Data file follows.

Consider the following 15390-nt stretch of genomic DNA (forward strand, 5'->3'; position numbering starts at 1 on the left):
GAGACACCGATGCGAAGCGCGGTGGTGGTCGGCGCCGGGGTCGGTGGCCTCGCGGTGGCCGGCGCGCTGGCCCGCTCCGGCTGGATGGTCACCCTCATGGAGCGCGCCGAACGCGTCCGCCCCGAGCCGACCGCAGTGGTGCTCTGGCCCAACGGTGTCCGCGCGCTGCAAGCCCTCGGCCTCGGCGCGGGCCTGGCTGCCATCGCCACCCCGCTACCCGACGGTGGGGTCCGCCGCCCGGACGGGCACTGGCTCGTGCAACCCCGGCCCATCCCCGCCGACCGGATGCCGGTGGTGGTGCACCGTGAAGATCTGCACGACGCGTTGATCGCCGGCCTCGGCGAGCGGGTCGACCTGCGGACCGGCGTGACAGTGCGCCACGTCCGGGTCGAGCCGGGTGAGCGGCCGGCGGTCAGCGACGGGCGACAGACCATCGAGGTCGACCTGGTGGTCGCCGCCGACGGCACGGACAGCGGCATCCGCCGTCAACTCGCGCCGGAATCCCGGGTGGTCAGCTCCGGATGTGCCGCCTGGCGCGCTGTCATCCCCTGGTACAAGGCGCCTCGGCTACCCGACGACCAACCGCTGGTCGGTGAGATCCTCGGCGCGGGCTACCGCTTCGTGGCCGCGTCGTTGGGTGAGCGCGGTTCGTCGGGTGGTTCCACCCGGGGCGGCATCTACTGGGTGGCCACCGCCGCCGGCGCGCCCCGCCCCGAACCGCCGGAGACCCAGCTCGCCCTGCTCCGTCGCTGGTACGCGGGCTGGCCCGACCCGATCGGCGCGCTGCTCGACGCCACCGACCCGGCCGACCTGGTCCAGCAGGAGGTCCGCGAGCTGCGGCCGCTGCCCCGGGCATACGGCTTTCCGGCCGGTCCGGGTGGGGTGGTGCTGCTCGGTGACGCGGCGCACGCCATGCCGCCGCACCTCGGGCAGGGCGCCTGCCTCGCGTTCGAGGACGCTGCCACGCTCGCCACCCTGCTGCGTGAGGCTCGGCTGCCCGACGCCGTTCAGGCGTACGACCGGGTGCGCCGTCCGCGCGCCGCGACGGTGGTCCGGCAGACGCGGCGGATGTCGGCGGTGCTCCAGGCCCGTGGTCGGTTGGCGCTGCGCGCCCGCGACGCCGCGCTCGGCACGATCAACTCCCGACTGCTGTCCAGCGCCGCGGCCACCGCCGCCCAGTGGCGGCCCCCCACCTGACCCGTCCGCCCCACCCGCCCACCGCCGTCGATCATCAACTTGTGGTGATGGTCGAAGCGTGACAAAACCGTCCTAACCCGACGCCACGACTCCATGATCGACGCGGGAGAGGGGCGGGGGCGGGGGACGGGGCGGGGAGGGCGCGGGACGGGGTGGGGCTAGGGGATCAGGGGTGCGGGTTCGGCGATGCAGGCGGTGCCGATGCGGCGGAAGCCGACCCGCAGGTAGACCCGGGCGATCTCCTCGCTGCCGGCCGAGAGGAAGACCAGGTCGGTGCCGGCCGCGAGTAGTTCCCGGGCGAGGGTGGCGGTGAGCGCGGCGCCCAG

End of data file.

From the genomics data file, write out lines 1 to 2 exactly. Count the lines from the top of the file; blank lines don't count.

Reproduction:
Consider the following 15390-nt stretch of genomic DNA (forward strand, 5'->3'; position numbering starts at 1 on the left):
GAGACACCGATGCGAAGCGCGGTGGTGGTCGGCGCCGGGGTCGGTGGCCTCGCGGTGGCCGGCGCGCTGGCCCGCTCCGGCTGGATGGTCACCCTCATGGAGCGCGCCGAACGCGTCCGCCCCGAGCCGACCGCAGTGGTGCTCTGGCCCAACGGTGTCCGCGCGCTGCAAGCCCTCGGCCTCGGCGCGGGCCTGGCTGCCATCGCCACCCCGCTACCCGACGGTGGGGTCCGCCGCCCGGACGGGCACTGGCTCGTGCAACCCCGGCCCATCCCCGCCGACCGGATGCCGGTGGTGGTGCACCGTGAAGATCTGCACGACGCGTTGATCGCCGGCCTCGGCGAGCGGGTCGACCTGCGGACCGGCGTGACAGTGCGCCACGTCCGGGTCGAGCCGGGTGAGCGGCCGGCGGTCAGCGACGGGCGACAGACCATCGAGGTCGACCTGGTGGTCGCCGCCGACGGCACGGACAGCGGCATCCGCCGTCAACTCGCGCCGGAATCCCGGGTGGTCAGCTCCGGATGTGCCGCCTGGCGCGCTGTCATCCCCTGGTACAAGGCGCCTCGGCTACCCGACGACCAACCGCTGGTCGGTGAGATCCTCGGCGCGGGCTACCGCTTCGTGGCCGCGTCGTTGGGTGAGCGCGGTTCGTCGGGTGGTTCCACCCGGGGCGGCATCTACTGGGTGGCCACCGCCGCCGGCGCGCCCCGCCCCGAACCGCCGGAGACCCAGCTCGCCCTGCTCCGTCGCTGGTACGCGGGCTGGCCCGACCCGATCGGCGCGCTGCTCGACGCCACCGACCCGGCCGACCTGGTCCAGCAGGAGGTCCGCGAGCTGCGGCCGCTGCCCCGGGCATACGGCTTTCCGGCCGGTCCGGGTGGGGTGGTGCTGCTCGGTGACGCGGCGCACGCCATGCCGCCGCACCTCGGGCAGGGCGCCTGCCTCGCGTTCGAGGACGCTGCCACGCTCGCCACCCTGCTGCGTGAGGCTCGGCTGCCCGACGCCGTTCAGGCGTACGACCGGGTGCGCCGTCCGCGCGCCGCGACGGTGGTCCGGCAGACGCGGCGGATGTCGGCGGTGCTCCAGGCCCGTGGTCGGTTGGCGCTGCGCGCCCGCGACGCCGCGCTCGGCACGATCAACTCCCGACTGCTGTCCAGCGCCGCGGCCACCGCCGCCCAGTGGCGGCCCCCCACCTGACCCGTCCGCCCCACCCGCCCACCGCCGTCGATCATCAACTTGTGGTGATGGTCGAAGCGTGACAAAACCGTCCTAACCCGACGCCACGACTCCATGATCGACGCGGGAGAGGGGCGGGGGCGGGGGACGGGGCGGGGAGGGCGCGGGACGGGGTGGGGCTAGGGGATCAGGGGTGCGGGTTCGGCGATGCAGGCGGTGCCGATGCGGCGGAAGCCGACCCGCAGGTAGACCCGGGCGATCTCCTCGCTGCCGGCCGAGAGGAAGACCAGGTCGGTGCCGGCCGCGAGTAGTTCCCGGGCGAGGGTGGCGGTGAGCGCGGCGCCCAG